Champions for Children and Public Education


The Advocate, October 2014
Dan Domenech, executive director
AASA, The School Superintendents Association

By now, you may have seen my “Champions for Children and Public Education” presentation or its accompanying PowerPoint on AASA's website.

AASA is attempting to counter the relentless criticism against public education that often comes from groups that, at best, seem ignorant of the facts or, at worst, are in pursuit of financial gains. In “Champions,” we present the very benchmarks that are used to hold educators accountable to show that public education in America today is the best that it’s ever been.

These benchmarks range from the highest NAEP scores in reading and math in fourth and eighth grade levels to the lowest dropout rate, the highest graduation rate, the highest college-going rate and more. We also use the Gallup Poll, which shows that parents who have children attending public schools have given their schools the highest ratings ever.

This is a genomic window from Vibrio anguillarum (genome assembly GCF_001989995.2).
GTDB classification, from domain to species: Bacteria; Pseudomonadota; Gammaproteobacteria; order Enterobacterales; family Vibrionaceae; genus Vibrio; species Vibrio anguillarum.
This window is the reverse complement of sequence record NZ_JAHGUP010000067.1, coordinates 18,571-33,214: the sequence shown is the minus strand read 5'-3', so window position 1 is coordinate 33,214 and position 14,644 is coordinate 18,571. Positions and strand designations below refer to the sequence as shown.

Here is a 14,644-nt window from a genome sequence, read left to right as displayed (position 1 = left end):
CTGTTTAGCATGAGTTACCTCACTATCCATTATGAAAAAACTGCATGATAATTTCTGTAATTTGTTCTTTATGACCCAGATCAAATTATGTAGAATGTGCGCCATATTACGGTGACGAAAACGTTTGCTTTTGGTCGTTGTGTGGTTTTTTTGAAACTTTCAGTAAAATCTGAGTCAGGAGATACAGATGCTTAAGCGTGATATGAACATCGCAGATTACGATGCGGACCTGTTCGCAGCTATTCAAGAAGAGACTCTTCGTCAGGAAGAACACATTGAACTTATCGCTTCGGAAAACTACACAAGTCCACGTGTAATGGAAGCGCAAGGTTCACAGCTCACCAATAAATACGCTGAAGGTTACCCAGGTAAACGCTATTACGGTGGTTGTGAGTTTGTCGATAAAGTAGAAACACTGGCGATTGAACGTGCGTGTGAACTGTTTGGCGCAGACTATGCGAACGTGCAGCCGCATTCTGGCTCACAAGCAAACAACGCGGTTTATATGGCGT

In Pennsylvania, Jim Buckheit, executive director of PASA, our state affiliate, has developed a similar presentation using state-level data. Meanwhile, Amy Sichel, AASA immediate past-president, added a third component by using district-level data from her district, Abington Schools.

Public educators lack the financial resources of organizations like ALEC but we do have access to grass roots support. The “Champions for Children” initiative encourages you to realize that an effective campaign against the current attack against our public schools begins at the local level.

We need to take advantage of the support that our schools receive from the parents and residents in the communities they serve. Bear in mind that in the Gallup Poll results, the low numbers come when the public is asked to rate public schools in general—not the public schools in their own communities. As I often say, “To know your school is to love it.” We encourage you to do what Amy and Jim are doing in Pennsylvania and tell the story of the success of your schools and your state.

Let us also recognize the effect poverty has in our country and acknowledge that what we are facing is an economic achievement gap. Communities ravaged by poverty lack the adequate resources to provide the quality education that all of our children deserve. This is where we must be champions for our children—by advocating on their behalf and insisting that equity is not ensuring that all children get the same thing, but rather that each child gets what he or she needs in order to succeed.

Start a campaign in your school district. Be a “Champion” for your children and for public education.